An approach for calibration of probabilistic forecasts with limited observational data
Barbara G. Brown, NCAR, Boulder, CO; and B. C. Bernstein
Some types of automated forecasting algorithms are able to estimate the likelihood or potential for the occurrence of an event (e.g., thunderstorms, turbulence, icing conditions), but the forecast values are not appropriately calibrated to represent true probabilities. In particular, the reliability of the forecast values cannot be demonstrated due to the limitations of observations of the phenomenon. For example, forecasts of in-flight icing potential (with forecast values ranging from 0 to 1) are formulated by an automated algorithm; as the forecast value increases, the likelihood of icing conditions also increases. However, the probability values are un-calibrated because observations of icing conditions are not systematic (i.e., it is not possible to consistently evaluate the forecasts at any given forecast point); to be useful, the icing forecasts must be transformed to calibrated probability values. In this example, the observations are based on pilot reports (PIREPs) of icing conditions, which are sporadic in both time and space. Underlying the calibration issue is the fundamental limitation that we do not know and cannot directly estimate (at least with PIREPs) the base rate or climatology associated with the occurrence of icing conditions.
Two approaches for the calibration process are described. One approach is based on a limited-area analysis in small regions around large airports where the observation of icing conditions can be assumed to be relatively systematic. From these observations, a calibration function can be directly estimated. However, this method suffers from the limited numbers of observations available even in regions with a lot of aircraft activity, so that the assumptions often fail. In addition, this method only allows estimation of overall calibration values (i.e., typically, it is not possible to estimate values for individual locations, regions, or altitude ranges).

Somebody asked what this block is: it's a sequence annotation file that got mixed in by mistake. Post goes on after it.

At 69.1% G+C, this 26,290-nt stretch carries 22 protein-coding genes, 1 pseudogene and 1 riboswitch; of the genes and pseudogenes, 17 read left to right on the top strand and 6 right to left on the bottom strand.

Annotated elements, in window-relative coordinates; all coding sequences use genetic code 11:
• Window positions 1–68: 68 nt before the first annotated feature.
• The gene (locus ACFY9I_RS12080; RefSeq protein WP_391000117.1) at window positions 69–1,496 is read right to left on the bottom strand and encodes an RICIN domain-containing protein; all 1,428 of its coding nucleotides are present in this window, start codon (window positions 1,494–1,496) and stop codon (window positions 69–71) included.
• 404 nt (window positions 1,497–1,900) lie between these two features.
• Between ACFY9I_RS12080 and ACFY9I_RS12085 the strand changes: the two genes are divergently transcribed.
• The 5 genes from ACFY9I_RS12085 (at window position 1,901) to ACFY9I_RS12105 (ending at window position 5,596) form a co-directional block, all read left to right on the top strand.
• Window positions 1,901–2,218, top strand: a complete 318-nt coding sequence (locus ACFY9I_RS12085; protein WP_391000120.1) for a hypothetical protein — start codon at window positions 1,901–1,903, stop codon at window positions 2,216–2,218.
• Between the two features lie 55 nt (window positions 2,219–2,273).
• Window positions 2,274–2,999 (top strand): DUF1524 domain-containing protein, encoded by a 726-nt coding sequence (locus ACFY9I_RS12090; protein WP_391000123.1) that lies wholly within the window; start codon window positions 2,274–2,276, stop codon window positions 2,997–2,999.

The second calibration approach relies on analytical estimation of the base rate and subsequently the calibration function, using verification results in the form of the Relative Operating Characteristic (ROC) curve. Both estimated values and assumed values of the base rate can be utilized in this approach. The approach also allows stratification of the results by region, altitude, and other factors.
The two approaches are applied to in-flight icing forecasts and the two sets of calibration results are compared. In general, the analytical approach seems to provide more reasonable results. These results generally suggest that all values of icing potential generally over-forecast the true icing probability. Regional and altitude variations in the calibration results are also evaluated, as are alternative approaches to estimating the base rate.
Although the main application of the approach described here is currently for in-flight icing algorithms, the approach potentially has application for other types of forecasts. For example, severe weather forecasts and turbulence forecasts suffer from many of the same types of observation limitations.
Joint Session 1, Calibration and Verification of Probabilistic Forecast Products (Joint between 12th Conference on Aviation, Range, and Aerospace Meteorology and the 18th Conference on Probability and Statistics)
Wednesday, 1 February 2006, 4:00 PM-5:30 PM, A304
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